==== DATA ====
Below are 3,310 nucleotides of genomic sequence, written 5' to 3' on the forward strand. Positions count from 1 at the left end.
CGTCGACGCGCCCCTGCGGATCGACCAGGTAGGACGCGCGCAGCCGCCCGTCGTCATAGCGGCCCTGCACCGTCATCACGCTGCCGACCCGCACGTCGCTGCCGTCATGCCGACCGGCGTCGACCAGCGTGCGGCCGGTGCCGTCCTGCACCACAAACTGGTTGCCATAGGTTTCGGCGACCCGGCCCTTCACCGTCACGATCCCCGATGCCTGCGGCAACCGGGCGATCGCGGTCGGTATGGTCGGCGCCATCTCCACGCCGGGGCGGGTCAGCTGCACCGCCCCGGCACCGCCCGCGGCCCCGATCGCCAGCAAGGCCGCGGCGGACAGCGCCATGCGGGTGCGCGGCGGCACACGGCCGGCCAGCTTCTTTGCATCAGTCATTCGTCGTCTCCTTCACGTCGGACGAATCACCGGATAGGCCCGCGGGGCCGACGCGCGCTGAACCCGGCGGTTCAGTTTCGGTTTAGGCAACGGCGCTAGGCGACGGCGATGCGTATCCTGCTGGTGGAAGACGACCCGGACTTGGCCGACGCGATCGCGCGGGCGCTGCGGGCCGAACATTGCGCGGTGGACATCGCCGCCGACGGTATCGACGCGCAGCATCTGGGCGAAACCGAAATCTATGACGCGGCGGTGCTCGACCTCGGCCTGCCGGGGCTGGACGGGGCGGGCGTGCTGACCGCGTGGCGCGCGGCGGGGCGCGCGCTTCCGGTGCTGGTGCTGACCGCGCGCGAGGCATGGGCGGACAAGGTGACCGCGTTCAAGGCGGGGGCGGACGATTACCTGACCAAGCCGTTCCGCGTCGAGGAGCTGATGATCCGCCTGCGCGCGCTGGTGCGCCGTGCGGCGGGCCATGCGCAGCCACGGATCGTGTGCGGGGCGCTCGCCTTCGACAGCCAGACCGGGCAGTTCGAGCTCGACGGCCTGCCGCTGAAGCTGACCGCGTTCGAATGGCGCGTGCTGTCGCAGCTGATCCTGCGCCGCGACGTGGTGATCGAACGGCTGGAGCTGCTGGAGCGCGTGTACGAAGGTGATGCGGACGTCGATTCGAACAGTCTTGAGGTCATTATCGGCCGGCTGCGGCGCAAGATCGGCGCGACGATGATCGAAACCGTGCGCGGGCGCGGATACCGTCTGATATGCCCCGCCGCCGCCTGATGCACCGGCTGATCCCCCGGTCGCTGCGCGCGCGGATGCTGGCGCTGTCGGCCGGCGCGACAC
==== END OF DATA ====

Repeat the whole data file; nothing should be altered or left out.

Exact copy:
Below are 3,310 nucleotides of genomic sequence, written 5' to 3' on the forward strand. Positions count from 1 at the left end.
CGTCGACGCGCCCCTGCGGATCGACCAGGTAGGACGCGCGCAGCCGCCCGTCGTCATAGCGGCCCTGCACCGTCATCACGCTGCCGACCCGCACGTCGCTGCCGTCATGCCGACCGGCGTCGACCAGCGTGCGGCCGGTGCCGTCCTGCACCACAAACTGGTTGCCATAGGTTTCGGCGACCCGGCCCTTCACCGTCACGATCCCCGATGCCTGCGGCAACCGGGCGATCGCGGTCGGTATGGTCGGCGCCATCTCCACGCCGGGGCGGGTCAGCTGCACCGCCCCGGCACCGCCCGCGGCCCCGATCGCCAGCAAGGCCGCGGCGGACAGCGCCATGCGGGTGCGCGGCGGCACACGGCCGGCCAGCTTCTTTGCATCAGTCATTCGTCGTCTCCTTCACGTCGGACGAATCACCGGATAGGCCCGCGGGGCCGACGCGCGCTGAACCCGGCGGTTCAGTTTCGGTTTAGGCAACGGCGCTAGGCGACGGCGATGCGTATCCTGCTGGTGGAAGACGACCCGGACTTGGCCGACGCGATCGCGCGGGCGCTGCGGGCCGAACATTGCGCGGTGGACATCGCCGCCGACGGTATCGACGCGCAGCATCTGGGCGAAACCGAAATCTATGACGCGGCGGTGCTCGACCTCGGCCTGCCGGGGCTGGACGGGGCGGGCGTGCTGACCGCGTGGCGCGCGGCGGGGCGCGCGCTTCCGGTGCTGGTGCTGACCGCGCGCGAGGCATGGGCGGACAAGGTGACCGCGTTCAAGGCGGGGGCGGACGATTACCTGACCAAGCCGTTCCGCGTCGAGGAGCTGATGATCCGCCTGCGCGCGCTGGTGCGCCGTGCGGCGGGCCATGCGCAGCCACGGATCGTGTGCGGGGCGCTCGCCTTCGACAGCCAGACCGGGCAGTTCGAGCTCGACGGCCTGCCGCTGAAGCTGACCGCGTTCGAATGGCGCGTGCTGTCGCAGCTGATCCTGCGCCGCGACGTGGTGATCGAACGGCTGGAGCTGCTGGAGCGCGTGTACGAAGGTGATGCGGACGTCGATTCGAACAGTCTTGAGGTCATTATCGGCCGGCTGCGGCGCAAGATCGGCGCGACGATGATCGAAACCGTGCGCGGGCGCGGATACCGTCTGATATGCCCCGCCGCCGCCTGATGCACCGGCTGATCCCCCGGTCGCTGCGCGCGCGGATGCTGGCGCTGTCGGCCGGCGCGACAC